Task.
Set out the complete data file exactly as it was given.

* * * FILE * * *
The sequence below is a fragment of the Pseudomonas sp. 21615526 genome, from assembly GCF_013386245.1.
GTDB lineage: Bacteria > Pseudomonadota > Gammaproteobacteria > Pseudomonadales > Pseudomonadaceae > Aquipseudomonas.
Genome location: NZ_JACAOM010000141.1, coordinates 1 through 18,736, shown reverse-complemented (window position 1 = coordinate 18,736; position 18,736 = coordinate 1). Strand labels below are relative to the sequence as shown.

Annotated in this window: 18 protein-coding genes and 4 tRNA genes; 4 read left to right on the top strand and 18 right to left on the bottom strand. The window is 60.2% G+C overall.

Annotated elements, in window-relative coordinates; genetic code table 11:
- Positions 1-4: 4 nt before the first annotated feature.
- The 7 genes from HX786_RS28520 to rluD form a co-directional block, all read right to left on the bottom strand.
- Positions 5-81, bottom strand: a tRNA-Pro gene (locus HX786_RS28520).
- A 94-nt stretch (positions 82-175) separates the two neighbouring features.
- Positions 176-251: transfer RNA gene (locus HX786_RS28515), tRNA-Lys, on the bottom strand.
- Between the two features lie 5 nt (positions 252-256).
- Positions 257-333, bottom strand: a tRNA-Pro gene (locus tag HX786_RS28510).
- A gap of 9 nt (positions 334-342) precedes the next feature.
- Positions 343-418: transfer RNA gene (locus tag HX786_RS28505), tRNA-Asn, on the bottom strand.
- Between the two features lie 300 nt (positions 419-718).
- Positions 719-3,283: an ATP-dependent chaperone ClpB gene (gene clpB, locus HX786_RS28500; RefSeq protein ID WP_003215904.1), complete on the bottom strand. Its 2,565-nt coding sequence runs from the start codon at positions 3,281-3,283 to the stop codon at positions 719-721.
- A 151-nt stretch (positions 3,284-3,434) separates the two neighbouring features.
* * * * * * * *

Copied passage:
The sequence below is a fragment of the Pseudomonas sp. 21615526 genome, from assembly GCF_013386245.1.
GTDB lineage: Bacteria > Pseudomonadota > Gammaproteobacteria > Pseudomonadales > Pseudomonadaceae > Aquipseudomonas.
Genome location: NZ_JACAOM010000141.1, coordinates 1 through 18,736, shown reverse-complemented (window position 1 = coordinate 18,736; position 18,736 = coordinate 1). Strand labels below are relative to the sequence as shown.

Annotated in this window: 18 protein-coding genes and 4 tRNA genes; 4 read left to right on the top strand and 18 right to left on the bottom strand. The window is 60.2% G+C overall.

Annotated elements, in window-relative coordinates; genetic code table 11:
- Positions 1-4: 4 nt before the first annotated feature.
- The 7 genes from HX786_RS28520 to rluD form a co-directional block, all read right to left on the bottom strand.
- Positions 5-81, bottom strand: a tRNA-Pro gene (locus HX786_RS28520).
- A 94-nt stretch (positions 82-175) separates the two neighbouring features.
- Positions 176-251: transfer RNA gene (locus HX786_RS28515), tRNA-Lys, on the bottom strand.
- Between the two features lie 5 nt (positions 252-256).
- Positions 257-333, bottom strand: a tRNA-Pro gene (locus tag HX786_RS28510).
- A gap of 9 nt (positions 334-342) precedes the next feature.
- Positions 343-418: transfer RNA gene (locus tag HX786_RS28505), tRNA-Asn, on the bottom strand.
- Between the two features lie 300 nt (positions 419-718).
- Positions 719-3,283: an ATP-dependent chaperone ClpB gene (gene clpB, locus HX786_RS28500; RefSeq protein ID WP_003215904.1), complete on the bottom strand. Its 2,565-nt coding sequence runs from the start codon at positions 3,281-3,283 to the stop codon at positions 719-721.
- A 151-nt stretch (positions 3,284-3,434) separates the two neighbouring features.